Throughout history, the dissection of human cadavers for medical education has experienced various cycles of legalization and proscription in different countries. Anatomization has even been ordered as a form of punishment (as, for example, in 1805 at Massachusetts to James Halligan and Dominic Daley after their public hanging). An edict of the 1163 Council of Tours, and an early 14th century decree of Pope Boniface VIII have mistakenly been identified as prohibiting dissection and autopsy, but no universal prohibition of dissection or autopsy was exercised during the Middle Ages. Rather, the era witnessed the revival of an interest in medical studies, and a renewal in human dissection and autopsy. Some European countries began legalizing the dissection of executed criminals for educational purposes in the late 13th and early 14th centuries, and Mondino de Liuzzi carried out the first recorded public dissection around 1315. Vesalius in the 16th century carried out numerous dissections in the process of performing some of the most extensive anatomical investigations up to his time, but was attacked frequently by other physicians for his disagreement with Galen's studies of human anatomy. For many years it was assumed that Vesalius's pilgrimage to Palestine was an escape from pressures of the Inquisition brought as a result of his work with cadavers. Today this is generally considered to be without foundation and is dismissed by modern biographers.
The Catholic church is known to have ordered an autopsy on conjoined twins Joana and Melchiora Ballestero in Hispanola in 1533 to determine whether they shared a soul. They found that there were two distinct hearts, and hence two souls, based on the ancient Greek philosopher Empedocles, who believed the soul resided in the heart.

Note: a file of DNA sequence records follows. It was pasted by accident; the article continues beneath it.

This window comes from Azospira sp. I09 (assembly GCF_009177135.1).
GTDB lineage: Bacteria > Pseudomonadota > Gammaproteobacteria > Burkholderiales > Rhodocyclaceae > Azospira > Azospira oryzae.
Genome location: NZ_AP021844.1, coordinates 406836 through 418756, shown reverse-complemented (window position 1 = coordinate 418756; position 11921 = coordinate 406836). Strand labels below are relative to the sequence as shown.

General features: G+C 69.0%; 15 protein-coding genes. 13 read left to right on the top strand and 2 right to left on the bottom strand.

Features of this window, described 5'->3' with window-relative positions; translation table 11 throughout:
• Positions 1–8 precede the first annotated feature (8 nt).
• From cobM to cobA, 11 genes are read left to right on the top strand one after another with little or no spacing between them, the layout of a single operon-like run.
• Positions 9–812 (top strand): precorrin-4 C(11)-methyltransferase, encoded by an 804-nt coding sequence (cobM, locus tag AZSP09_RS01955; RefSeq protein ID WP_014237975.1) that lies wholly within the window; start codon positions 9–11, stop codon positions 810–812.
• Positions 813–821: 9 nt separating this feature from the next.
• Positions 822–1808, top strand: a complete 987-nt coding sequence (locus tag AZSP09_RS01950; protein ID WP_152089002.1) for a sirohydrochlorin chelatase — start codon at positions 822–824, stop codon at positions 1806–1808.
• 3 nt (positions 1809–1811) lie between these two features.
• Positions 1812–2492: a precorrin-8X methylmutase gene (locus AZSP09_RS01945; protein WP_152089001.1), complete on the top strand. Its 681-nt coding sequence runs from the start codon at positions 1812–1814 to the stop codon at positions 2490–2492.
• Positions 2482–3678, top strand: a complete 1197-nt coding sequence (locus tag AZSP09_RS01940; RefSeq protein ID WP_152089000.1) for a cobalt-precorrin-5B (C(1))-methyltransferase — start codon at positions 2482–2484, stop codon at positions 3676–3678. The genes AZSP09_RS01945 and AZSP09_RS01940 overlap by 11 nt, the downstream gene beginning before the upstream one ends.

In England, dissection remained entirely prohibited until the 16th century, when a series of royal edicts gave specific groups of physicians and surgeons some limited rights to dissect cadavers. The permission was quite limited: by the mid-18th century, the Royal College of Physicians and Company of Barber-Surgeons were the only two groups permitted to carry out dissections, and had an annual quota of ten cadavers between them. As a result of pressure from anatomists, especially in the rapidly growing medical schools, the Murder Act 1752 allowed the bodies of executed murderers to be dissected for anatomical research and education. By the 19th century this supply of cadavers proved insufficient, however, due to both the continuing expansion of medical schools, and the creation of a number of private medical schools, which lacked legal access to cadavers. A thriving black market arose in cadavers and body parts, leading to the creation of an entire profession of body-snatcher, and even more extremely, the infamous Burke and Hare murders in 1828, when 16 people were murdered in order to sell their cadavers to anatomists. The resulting public outcry largely led to the passage of the Anatomy Act 1832, which greatly increased the legal supply of cadavers for dissection. (See also: History of anatomy in the 19th century.)